Quick review of “Lore of the Sacred Horse” by Marion Davies

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Marion Davies’ book Lore of the Sacred Horse lacks two key things: citations and citations. I reviewed material that I know well (specifically about Epona) and found that key facts were missing. For example, Davies states on page 23-34, that Epona “had a feast day in the Roman calendar, on the 18th December. Epona was the only Celtic deity to be so honoured by the Romans.”[3]

This first sentence is partially true. Epona did have a feast day attributed to December 18 but it wasn’t from *the* Roman calendar. The feast day was from a regional calendar inscription from Guidizzolo in Northern Italy (which would have been in Gallia Cisalpina).[1,2]  Because this is the only example of Epona being mentioned in a fasti, wouldn’t that indicate that this marks a local celebration (instead of being part of the larger religio Romana)?[4]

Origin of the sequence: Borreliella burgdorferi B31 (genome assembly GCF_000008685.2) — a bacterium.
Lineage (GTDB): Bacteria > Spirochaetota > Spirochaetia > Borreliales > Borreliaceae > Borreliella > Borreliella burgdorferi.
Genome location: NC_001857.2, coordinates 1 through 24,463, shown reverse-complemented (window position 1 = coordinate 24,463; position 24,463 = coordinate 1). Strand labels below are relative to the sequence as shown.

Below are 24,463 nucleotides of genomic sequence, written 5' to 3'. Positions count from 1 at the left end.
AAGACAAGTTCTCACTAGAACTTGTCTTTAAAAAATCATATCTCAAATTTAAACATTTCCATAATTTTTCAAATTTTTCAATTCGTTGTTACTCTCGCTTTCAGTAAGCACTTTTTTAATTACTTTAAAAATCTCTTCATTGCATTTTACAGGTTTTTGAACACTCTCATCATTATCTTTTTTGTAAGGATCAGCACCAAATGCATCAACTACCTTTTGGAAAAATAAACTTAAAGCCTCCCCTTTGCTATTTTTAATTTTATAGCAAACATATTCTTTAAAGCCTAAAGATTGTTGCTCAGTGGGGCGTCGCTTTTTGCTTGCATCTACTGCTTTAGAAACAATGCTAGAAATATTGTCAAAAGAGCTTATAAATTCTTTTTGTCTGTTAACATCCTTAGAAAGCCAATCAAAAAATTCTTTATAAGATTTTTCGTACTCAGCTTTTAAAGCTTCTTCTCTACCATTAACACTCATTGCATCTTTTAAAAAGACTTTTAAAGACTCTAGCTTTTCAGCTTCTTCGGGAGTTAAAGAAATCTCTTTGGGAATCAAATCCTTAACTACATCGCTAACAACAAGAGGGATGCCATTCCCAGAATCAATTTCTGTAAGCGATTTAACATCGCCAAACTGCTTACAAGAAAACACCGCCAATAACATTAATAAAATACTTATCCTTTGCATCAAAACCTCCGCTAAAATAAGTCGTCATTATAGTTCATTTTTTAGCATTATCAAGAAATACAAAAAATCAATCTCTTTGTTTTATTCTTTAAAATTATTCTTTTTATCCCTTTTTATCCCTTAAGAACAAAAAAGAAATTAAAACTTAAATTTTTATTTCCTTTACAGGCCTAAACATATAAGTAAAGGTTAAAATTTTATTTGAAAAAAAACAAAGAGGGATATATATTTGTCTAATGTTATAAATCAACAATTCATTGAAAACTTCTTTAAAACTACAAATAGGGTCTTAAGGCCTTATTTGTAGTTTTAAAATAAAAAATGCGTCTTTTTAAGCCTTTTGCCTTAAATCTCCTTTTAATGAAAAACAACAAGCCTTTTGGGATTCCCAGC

Unfortunately, this kind of incomplete information is prevalent through the book. Readers are asked to trust Davies’ information and are not provided any way of continuing their research through citations. I didn’t see other authors mentioned in the text either.

Assuming that the other sections of the book are written in the same way as the information about Epona, don’t trust this book as a source. That doesn’t mean there aren’t good tidbits. You can always learn something from a book, even if it is an example of how not to present research. It is obvious that Davies did research for this book. It’s just a shame that the author did not include any evidence of it.


  1. Boucher, Stéphanie (1984). L’inscription d’Entrains CIL XIII, 2903 et l’apparition du culte d’Epona en Gaule au I siècle de notre ère. Hommages à Lucien Lerat. W. H. Paris, Les Belles Lettres: 131-134.
  2. See the inscriptions page at Epona.net: http://epona.net/inscriptions.html
  3. Davis, Marion (1995). Lore of the Sacred Horse. Capall Bann Publishing. pp. 23-24, 36, 60-1, 70, 127.
  4. “Epona in the Fasti.” (2004) Forum discussion on Ancient Worlds between Nantonos Aedui and Moravius Horatius. http://www.ancientworlds.net/aw/Post/335807